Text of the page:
1. Frostcat
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    Frostcat Member

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    Seems A; Grammatical Problem

    Discussion in 'Word Mechanics' started by Frostcat, Mar 26, 2011.

    Recently I went to write "Seems a plague" as in "The self doubt that seems a plague in todays youth." Is this grammatically correct?
     
  2. zaffy
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    zaffy Contributing Member

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    It depends what you are trying to say.
    Seems, appears, impression etc. are not definite.
    Whereas, 'Self doubt is a plague in todays youth', has no doubt.
     
  3. abelsaywell
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    abelsaywell Member

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    I don't think you can have a plague "in" something.

    Maybe one way of writing what you wanted to was:

    There seems to be a plague upon today's youth. That plague is self doubt.

    Is that what you were after?
     
  4. art
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    art Contributing Member Contributor

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    As abe indicates, the bit in the sentence that gave me pause was the in not the seems. I suspect in here is not technically incorrect but certainly that formulation is rather odd and perhaps ugly.
     
  5. mammamaia
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    mammamaia nit-picker-in-chief Contributor

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    in your example, 'seems' needs to have 'to be' after it to make any sense... however that whole sentence isn't a sentence, anyway... it's a fragment that doesn't work on its own, but could, depending on what came before it...

    plus:
    'todays' is missing an apostrophe
    'in' makes little sense, as noted above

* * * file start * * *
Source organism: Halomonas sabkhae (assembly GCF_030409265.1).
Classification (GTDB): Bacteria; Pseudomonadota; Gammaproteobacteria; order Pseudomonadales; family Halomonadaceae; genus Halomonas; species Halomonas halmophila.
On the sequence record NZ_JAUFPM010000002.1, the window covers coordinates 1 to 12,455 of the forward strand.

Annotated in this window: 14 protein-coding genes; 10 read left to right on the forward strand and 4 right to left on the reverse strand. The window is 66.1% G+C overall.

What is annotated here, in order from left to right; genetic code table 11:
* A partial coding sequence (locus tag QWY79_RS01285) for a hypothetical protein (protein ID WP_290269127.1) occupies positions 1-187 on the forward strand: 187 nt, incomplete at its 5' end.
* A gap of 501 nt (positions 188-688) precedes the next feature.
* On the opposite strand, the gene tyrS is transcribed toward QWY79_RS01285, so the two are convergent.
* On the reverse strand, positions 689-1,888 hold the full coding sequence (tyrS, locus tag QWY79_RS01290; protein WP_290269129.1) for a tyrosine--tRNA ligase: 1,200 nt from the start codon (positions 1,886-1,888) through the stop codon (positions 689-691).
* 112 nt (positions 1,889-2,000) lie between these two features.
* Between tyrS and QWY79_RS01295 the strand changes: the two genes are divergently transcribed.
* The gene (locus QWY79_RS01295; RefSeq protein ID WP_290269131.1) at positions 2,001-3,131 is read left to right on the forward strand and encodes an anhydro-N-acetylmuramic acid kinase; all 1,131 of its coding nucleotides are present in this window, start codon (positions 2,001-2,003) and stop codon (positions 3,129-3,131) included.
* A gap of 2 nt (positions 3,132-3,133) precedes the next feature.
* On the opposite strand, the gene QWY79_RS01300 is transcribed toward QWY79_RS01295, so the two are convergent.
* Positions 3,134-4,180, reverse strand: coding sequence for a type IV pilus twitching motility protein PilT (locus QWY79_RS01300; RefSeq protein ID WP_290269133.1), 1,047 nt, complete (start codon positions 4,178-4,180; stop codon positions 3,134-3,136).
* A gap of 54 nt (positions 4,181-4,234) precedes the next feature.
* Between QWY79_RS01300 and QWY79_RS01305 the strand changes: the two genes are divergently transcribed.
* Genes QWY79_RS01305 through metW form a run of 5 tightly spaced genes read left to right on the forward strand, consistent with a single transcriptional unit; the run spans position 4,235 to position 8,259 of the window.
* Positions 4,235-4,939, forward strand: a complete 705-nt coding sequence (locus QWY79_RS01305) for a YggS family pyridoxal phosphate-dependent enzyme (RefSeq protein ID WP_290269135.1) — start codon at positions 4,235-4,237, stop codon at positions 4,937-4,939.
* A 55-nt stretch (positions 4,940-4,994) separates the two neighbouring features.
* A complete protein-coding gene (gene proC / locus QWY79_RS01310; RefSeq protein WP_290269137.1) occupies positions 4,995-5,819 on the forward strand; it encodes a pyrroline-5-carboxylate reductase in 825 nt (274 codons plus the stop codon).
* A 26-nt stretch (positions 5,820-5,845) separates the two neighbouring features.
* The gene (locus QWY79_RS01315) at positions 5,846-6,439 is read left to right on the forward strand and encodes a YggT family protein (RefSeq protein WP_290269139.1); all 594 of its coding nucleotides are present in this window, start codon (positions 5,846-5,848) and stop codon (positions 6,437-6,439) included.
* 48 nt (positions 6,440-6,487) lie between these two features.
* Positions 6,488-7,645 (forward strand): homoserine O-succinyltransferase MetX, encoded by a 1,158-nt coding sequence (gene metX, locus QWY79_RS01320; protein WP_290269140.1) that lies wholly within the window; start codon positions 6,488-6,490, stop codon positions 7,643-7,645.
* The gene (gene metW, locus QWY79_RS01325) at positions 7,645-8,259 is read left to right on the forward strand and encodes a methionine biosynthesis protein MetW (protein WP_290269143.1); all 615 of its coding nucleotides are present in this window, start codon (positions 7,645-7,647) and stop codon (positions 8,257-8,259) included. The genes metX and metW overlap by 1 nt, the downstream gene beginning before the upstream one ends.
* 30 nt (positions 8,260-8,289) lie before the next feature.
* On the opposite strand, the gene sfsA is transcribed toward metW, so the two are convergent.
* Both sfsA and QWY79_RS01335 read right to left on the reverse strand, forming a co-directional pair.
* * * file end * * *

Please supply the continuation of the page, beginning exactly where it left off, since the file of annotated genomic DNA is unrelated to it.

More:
6. marina
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    marina Contributing Member Contributor

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    I would say YES if it's being used in informal conversation. Otherwise, "it seems to be a plague" would probably be more appropriate.
     
  7. Arathald
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    Arathald Contributing Member

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    Maia's suggestion of "to be" or using "like" ("seems to be a plague", "seems like a plague"). I also agree with folks concerning "upon" or "on" instead of "in".

    I don't know about the actual grammatical correctness of either in your original sentence, but they both make me pause and reread, so probably don't serve your interests as a writer very well.
     
  8. Frostcat
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    Frostcat Member

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    Oops! Look at me mucking up my example sentence. It's not the full sentence, anyway, just the snippet that I was referring to.

    Thank you for the advice, I do tend to use it that way when I'm speaking among friends, but generally not in my non-informal writing.
     

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